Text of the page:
iPhone at 10 Apple's iPhone wasn't just a shiny new thing that was irritatingly and madly overhyped. Before long, it shattered a benevolent kind of crony capitalism in which Europeans took great pride, but that was short-serving the public. And it needed an outsider to do this.
Ten years ago, Europe could be excused for feeling a little smug. Europeans thought their "European model" of business had vanquished the red-in-tooth-and-claw, winner-takes-all "American model" of capitalism. Europe's was kinder, gentler and more co-operative, and on the surface it seemed to be working. The mobile phone was a modern success with a European genesis: a billion phones were being shifted each year, and mobile voice was reaching the poorest people in the world. The annual GSM Congress (as MWC was then called) was a festival of self-congratulation. Europe began to view anyone who wished to upset this agreeable arrangement as rude and impertinent.
But with the benefit of hindsight, this was a protectionist fortress that was merely keeping the forces of change at bay temporarily. The latent demand for mobile data services wasn't being fulfilled, and silicon moved at a stately pace. To help us understand the extent of what Apple did a decade ago, let's take a step back to imagine how Wise Men in the past have Imagined The Future.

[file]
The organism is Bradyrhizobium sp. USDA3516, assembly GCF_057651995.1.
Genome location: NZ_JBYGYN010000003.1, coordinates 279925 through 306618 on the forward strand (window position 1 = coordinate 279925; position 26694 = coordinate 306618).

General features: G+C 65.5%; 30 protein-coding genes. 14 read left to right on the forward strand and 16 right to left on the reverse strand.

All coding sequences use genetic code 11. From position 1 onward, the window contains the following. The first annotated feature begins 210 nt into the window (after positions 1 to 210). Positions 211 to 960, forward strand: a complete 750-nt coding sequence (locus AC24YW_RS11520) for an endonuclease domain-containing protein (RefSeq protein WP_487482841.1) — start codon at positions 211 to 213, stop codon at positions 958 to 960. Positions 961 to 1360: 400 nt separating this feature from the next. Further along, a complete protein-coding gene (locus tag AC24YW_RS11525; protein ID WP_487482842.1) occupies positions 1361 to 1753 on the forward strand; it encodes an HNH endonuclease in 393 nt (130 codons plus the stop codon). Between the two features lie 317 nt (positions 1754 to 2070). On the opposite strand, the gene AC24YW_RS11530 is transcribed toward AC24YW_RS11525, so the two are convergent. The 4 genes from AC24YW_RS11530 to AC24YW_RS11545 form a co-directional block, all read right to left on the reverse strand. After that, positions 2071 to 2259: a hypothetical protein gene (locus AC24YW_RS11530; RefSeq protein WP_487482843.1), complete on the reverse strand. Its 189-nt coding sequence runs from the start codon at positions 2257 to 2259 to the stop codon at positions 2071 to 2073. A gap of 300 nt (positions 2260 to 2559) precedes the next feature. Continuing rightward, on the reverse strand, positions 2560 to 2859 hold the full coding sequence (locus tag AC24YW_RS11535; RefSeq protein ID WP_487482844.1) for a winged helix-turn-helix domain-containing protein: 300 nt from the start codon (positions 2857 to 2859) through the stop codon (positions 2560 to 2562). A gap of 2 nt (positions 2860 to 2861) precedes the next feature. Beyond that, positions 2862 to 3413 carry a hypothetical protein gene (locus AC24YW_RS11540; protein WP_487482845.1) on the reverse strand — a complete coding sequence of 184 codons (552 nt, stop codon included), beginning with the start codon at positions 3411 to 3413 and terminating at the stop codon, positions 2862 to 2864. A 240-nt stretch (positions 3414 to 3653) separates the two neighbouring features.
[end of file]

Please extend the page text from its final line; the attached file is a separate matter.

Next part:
The Future is actually pretty much what it Used To Be
When you revisit technological predictions – whether expressed in fiction or corporate futurology – from the 1970s or 1980s, a few things leap out at you. Why is everyone wearing one or two-piece white tunics, or polo neck polyester tops? Why have they replaced food with processed paste or pills? Today hipsters venerate food their grandparents would eat only when they were skint, like artisanal offal. Futurists never account for that.
Look closer and you'll typically see people doing all the things that we take for granted today. There are movies and music on demand, mobile phones, instant communication. Some of these services haven't really arrived: e-learning and telemedicine. In other words, the convergence of computers and networks was predicted decades ago.